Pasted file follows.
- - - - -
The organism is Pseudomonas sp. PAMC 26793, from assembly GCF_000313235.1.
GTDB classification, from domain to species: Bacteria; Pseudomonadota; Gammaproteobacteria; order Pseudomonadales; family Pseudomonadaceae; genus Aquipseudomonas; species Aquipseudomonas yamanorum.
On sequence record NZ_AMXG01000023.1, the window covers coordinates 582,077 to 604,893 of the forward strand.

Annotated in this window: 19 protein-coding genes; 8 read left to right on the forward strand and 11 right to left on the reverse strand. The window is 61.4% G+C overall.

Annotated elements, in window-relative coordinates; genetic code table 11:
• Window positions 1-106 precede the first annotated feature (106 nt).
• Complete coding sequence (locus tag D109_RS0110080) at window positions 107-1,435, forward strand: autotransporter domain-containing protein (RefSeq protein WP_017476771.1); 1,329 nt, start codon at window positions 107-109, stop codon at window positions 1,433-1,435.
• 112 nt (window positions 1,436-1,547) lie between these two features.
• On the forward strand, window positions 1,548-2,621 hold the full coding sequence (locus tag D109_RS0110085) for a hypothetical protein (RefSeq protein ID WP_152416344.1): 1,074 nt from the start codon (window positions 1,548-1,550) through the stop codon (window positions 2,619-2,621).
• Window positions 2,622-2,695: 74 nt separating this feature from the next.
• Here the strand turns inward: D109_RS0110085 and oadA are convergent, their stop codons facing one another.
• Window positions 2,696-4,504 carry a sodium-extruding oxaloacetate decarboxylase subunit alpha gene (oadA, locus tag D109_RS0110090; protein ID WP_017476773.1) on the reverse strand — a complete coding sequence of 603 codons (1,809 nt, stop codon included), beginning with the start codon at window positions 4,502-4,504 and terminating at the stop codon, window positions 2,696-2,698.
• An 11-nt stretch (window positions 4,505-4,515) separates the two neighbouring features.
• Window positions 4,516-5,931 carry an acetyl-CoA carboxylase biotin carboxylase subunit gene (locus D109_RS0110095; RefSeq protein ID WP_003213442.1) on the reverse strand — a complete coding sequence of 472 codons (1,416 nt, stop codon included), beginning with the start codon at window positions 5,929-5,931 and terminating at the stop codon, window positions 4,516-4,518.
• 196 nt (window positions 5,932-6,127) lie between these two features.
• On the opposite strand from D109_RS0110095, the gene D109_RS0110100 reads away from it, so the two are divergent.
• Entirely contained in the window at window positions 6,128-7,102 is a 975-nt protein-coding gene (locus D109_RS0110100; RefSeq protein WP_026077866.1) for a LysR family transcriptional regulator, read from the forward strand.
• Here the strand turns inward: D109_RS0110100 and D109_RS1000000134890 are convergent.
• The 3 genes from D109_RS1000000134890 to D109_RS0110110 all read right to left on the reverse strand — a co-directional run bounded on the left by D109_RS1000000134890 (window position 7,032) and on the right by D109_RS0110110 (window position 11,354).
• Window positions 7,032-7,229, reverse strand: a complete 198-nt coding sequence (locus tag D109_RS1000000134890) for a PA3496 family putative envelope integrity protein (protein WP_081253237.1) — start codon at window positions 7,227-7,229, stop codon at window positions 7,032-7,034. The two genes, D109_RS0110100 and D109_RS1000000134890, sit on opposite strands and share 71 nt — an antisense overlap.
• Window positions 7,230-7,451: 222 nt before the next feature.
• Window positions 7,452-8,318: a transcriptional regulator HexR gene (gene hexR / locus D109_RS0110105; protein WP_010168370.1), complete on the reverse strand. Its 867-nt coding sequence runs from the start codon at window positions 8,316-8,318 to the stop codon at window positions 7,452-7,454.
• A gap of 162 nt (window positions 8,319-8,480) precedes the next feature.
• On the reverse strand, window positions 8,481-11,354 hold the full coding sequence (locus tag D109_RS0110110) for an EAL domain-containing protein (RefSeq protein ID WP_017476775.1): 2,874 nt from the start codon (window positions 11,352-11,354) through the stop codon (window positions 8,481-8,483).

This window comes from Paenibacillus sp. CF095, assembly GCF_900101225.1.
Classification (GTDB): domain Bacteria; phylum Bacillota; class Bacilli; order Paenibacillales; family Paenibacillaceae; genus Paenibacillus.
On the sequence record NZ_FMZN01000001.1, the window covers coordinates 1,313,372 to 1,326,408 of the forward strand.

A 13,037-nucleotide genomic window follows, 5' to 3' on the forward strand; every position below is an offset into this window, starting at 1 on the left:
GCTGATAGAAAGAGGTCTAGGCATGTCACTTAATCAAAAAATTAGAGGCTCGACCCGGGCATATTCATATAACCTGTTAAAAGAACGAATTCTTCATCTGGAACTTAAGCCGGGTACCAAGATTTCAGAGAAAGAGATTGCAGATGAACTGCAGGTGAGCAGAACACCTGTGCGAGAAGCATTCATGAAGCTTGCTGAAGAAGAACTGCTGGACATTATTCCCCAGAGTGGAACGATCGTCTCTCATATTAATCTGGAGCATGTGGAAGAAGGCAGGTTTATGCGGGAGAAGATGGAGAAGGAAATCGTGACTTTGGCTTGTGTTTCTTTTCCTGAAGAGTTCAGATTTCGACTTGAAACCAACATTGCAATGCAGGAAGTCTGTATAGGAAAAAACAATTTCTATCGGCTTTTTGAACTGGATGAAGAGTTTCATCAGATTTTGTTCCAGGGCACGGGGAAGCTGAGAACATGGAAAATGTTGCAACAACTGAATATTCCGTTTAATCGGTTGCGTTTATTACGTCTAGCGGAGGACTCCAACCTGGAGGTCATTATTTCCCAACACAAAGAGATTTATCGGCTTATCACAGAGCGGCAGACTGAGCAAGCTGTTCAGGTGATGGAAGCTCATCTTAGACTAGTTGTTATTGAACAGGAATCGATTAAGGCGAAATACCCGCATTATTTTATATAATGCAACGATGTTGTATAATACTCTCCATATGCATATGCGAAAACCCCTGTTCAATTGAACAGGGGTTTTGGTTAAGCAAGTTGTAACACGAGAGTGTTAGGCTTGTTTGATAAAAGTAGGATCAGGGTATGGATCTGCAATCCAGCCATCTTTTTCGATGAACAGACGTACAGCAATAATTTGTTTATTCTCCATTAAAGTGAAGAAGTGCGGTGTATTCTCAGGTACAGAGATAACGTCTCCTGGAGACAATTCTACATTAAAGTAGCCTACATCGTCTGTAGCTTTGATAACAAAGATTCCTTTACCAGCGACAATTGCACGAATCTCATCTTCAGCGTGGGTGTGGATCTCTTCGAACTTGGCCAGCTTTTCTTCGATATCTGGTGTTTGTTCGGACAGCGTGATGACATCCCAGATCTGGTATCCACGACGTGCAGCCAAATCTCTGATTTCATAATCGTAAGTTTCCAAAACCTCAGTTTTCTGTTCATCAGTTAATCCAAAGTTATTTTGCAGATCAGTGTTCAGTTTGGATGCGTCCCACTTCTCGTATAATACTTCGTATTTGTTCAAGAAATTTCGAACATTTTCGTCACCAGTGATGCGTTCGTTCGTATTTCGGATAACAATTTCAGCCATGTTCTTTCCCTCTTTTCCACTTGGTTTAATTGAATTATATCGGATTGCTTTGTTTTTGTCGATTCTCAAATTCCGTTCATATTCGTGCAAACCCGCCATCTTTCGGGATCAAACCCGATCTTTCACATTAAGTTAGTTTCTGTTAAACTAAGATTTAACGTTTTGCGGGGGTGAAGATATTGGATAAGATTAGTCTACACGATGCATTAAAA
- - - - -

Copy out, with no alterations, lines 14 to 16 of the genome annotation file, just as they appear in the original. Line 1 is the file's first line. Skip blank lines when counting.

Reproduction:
• Window positions 4,516-5,931 carry an acetyl-CoA carboxylase biotin carboxylase subunit gene (locus D109_RS0110095; RefSeq protein ID WP_003213442.1) on the reverse strand — a complete coding sequence of 472 codons (1,416 nt, stop codon included), beginning with the start codon at window positions 5,929-5,931 and terminating at the stop codon, window positions 4,516-4,518.
• 196 nt (window positions 5,932-6,127) lie between these two features.
• On the opposite strand from D109_RS0110095, the gene D109_RS0110100 reads away from it, so the two are divergent.